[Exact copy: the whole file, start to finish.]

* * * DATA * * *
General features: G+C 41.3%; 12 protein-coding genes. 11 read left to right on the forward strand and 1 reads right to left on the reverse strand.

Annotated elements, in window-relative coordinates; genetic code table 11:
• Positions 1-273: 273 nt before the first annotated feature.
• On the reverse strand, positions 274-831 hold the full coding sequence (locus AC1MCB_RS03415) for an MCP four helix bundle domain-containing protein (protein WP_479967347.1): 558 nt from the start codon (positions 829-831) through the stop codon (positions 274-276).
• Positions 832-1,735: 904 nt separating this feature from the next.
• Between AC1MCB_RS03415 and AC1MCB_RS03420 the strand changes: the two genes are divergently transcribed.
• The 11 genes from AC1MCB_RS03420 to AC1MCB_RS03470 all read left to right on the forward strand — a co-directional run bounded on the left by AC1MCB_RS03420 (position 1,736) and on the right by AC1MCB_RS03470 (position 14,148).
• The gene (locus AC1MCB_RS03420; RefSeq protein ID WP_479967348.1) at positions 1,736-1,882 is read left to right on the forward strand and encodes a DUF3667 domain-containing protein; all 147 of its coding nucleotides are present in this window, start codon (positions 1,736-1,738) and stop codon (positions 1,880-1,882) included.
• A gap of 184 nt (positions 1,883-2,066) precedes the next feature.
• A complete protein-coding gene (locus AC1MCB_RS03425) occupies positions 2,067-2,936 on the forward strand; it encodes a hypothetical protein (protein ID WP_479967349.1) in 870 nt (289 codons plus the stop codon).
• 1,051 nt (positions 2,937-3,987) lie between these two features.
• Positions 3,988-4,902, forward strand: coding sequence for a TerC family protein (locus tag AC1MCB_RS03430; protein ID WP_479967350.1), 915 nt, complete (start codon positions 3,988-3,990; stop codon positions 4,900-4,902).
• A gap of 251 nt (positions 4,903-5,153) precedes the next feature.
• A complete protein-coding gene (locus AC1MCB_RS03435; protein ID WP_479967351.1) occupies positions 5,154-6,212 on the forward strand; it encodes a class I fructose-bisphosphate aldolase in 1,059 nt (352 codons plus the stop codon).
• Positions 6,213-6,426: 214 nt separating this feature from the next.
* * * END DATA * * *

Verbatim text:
General features: G+C 41.3%; 12 protein-coding genes. 11 read left to right on the forward strand and 1 reads right to left on the reverse strand.

Annotated elements, in window-relative coordinates; genetic code table 11:
• Positions 1-273: 273 nt before the first annotated feature.
• On the reverse strand, positions 274-831 hold the full coding sequence (locus AC1MCB_RS03415) for an MCP four helix bundle domain-containing protein (protein WP_479967347.1): 558 nt from the start codon (positions 829-831) through the stop codon (positions 274-276).
• Positions 832-1,735: 904 nt separating this feature from the next.
• Between AC1MCB_RS03415 and AC1MCB_RS03420 the strand changes: the two genes are divergently transcribed.
• The 11 genes from AC1MCB_RS03420 to AC1MCB_RS03470 all read left to right on the forward strand — a co-directional run bounded on the left by AC1MCB_RS03420 (position 1,736) and on the right by AC1MCB_RS03470 (position 14,148).
• The gene (locus AC1MCB_RS03420; RefSeq protein ID WP_479967348.1) at positions 1,736-1,882 is read left to right on the forward strand and encodes a DUF3667 domain-containing protein; all 147 of its coding nucleotides are present in this window, start codon (positions 1,736-1,738) and stop codon (positions 1,880-1,882) included.
• A gap of 184 nt (positions 1,883-2,066) precedes the next feature.
• A complete protein-coding gene (locus AC1MCB_RS03425) occupies positions 2,067-2,936 on the forward strand; it encodes a hypothetical protein (protein ID WP_479967349.1) in 870 nt (289 codons plus the stop codon).
• 1,051 nt (positions 2,937-3,987) lie between these two features.
• Positions 3,988-4,902, forward strand: coding sequence for a TerC family protein (locus tag AC1MCB_RS03430; protein ID WP_479967350.1), 915 nt, complete (start codon positions 3,988-3,990; stop codon positions 4,900-4,902).
• A gap of 251 nt (positions 4,903-5,153) precedes the next feature.
• A complete protein-coding gene (locus AC1MCB_RS03435; protein ID WP_479967351.1) occupies positions 5,154-6,212 on the forward strand; it encodes a class I fructose-bisphosphate aldolase in 1,059 nt (352 codons plus the stop codon).
• Positions 6,213-6,426: 214 nt separating this feature from the next.